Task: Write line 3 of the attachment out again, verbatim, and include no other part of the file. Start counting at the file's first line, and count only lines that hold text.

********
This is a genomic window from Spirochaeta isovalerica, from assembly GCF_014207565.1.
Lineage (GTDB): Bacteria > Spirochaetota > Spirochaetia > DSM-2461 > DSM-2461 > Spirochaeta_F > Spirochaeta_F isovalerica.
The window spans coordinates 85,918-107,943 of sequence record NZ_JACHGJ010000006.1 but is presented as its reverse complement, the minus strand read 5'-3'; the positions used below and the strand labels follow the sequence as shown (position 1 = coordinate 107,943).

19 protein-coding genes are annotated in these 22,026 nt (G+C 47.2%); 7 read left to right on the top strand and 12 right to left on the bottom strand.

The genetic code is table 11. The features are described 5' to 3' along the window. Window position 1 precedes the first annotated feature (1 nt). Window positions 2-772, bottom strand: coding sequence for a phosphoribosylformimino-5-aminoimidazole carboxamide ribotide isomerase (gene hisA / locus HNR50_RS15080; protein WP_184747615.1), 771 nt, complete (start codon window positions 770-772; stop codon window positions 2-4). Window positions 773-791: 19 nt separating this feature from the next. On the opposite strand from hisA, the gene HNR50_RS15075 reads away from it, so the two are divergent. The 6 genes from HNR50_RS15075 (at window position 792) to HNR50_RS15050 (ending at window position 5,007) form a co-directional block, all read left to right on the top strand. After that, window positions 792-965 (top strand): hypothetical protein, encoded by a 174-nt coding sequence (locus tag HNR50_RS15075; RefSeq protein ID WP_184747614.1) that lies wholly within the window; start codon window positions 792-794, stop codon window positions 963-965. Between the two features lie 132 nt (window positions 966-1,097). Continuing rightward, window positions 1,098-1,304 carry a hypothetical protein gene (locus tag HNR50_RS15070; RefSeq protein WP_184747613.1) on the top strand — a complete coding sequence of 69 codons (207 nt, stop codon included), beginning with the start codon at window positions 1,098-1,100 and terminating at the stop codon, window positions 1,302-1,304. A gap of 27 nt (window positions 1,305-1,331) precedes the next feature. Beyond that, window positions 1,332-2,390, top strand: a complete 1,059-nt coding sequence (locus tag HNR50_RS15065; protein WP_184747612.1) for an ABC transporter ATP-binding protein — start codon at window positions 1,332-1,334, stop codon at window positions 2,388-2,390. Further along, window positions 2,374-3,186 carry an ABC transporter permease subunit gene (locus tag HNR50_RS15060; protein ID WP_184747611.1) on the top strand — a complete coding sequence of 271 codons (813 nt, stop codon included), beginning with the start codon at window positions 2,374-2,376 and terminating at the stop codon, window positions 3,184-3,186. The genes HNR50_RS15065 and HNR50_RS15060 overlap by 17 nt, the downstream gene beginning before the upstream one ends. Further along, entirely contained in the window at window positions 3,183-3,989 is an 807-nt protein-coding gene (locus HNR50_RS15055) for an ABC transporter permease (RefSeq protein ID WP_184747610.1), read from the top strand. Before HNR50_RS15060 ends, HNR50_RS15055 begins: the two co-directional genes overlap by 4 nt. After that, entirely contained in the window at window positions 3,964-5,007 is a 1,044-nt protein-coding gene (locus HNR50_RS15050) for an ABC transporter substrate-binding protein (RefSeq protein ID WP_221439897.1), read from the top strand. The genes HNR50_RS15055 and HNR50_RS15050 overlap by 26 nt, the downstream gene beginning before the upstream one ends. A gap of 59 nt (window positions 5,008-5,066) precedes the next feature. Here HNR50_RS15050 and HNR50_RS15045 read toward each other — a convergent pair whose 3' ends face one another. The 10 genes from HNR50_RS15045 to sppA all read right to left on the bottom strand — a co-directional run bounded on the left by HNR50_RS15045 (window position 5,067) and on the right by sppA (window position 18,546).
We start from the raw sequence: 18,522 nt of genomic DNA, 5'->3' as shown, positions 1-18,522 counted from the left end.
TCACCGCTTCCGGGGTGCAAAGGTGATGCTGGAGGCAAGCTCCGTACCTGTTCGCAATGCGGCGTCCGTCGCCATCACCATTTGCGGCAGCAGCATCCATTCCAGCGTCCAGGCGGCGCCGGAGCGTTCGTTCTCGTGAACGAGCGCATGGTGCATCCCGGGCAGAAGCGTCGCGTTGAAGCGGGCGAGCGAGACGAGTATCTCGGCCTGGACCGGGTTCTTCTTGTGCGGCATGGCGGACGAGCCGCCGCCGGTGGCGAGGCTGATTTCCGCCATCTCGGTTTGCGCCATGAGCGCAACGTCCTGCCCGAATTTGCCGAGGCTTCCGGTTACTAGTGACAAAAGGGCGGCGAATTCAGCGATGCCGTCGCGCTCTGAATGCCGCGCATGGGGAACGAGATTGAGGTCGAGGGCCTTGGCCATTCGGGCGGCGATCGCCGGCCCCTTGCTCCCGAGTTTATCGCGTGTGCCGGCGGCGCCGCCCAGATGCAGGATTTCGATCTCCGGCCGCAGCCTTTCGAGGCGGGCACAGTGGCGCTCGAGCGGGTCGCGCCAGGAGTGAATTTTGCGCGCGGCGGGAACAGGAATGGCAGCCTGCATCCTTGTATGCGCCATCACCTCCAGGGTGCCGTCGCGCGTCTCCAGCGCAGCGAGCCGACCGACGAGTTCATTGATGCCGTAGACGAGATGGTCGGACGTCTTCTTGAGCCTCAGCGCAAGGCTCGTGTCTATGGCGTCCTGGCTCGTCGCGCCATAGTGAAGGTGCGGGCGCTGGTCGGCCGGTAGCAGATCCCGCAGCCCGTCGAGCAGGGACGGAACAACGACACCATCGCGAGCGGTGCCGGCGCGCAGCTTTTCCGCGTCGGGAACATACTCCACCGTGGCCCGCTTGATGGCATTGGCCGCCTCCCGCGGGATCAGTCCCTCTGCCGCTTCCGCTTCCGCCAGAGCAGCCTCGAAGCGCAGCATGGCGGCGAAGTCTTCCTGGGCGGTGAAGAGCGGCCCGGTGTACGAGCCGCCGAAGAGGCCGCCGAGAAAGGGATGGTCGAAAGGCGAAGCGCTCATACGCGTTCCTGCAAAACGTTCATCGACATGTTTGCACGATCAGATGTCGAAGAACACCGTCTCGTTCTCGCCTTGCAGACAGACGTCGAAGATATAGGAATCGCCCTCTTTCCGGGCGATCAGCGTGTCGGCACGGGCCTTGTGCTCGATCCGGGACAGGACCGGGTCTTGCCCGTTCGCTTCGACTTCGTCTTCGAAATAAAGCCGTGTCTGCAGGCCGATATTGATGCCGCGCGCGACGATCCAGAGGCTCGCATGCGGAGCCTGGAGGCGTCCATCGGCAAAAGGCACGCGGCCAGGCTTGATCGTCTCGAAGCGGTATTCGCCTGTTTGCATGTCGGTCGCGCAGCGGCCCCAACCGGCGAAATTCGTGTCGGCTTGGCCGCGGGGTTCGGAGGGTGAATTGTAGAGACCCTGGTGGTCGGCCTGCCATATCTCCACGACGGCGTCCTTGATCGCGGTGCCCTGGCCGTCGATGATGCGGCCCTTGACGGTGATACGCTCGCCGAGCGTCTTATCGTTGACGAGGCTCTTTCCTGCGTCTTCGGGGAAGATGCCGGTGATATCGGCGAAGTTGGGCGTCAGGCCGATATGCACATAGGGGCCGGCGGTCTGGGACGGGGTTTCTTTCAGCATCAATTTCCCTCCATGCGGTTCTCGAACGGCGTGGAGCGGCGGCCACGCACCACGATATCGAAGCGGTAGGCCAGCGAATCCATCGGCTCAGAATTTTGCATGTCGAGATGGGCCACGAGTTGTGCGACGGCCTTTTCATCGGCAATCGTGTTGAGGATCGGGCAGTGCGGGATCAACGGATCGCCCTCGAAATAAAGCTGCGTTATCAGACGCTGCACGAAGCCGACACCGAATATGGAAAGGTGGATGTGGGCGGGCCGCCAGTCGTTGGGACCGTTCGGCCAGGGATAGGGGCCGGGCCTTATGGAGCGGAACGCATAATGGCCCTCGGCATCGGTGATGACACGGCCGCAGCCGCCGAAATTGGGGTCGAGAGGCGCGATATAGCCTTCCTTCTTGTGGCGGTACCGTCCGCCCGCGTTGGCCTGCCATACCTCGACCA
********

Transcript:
The window spans coordinates 85,918-107,943 of sequence record NZ_JACHGJ010000006.1 but is presented as its reverse complement, the minus strand read 5'-3'; the positions used below and the strand labels follow the sequence as shown (position 1 = coordinate 107,943).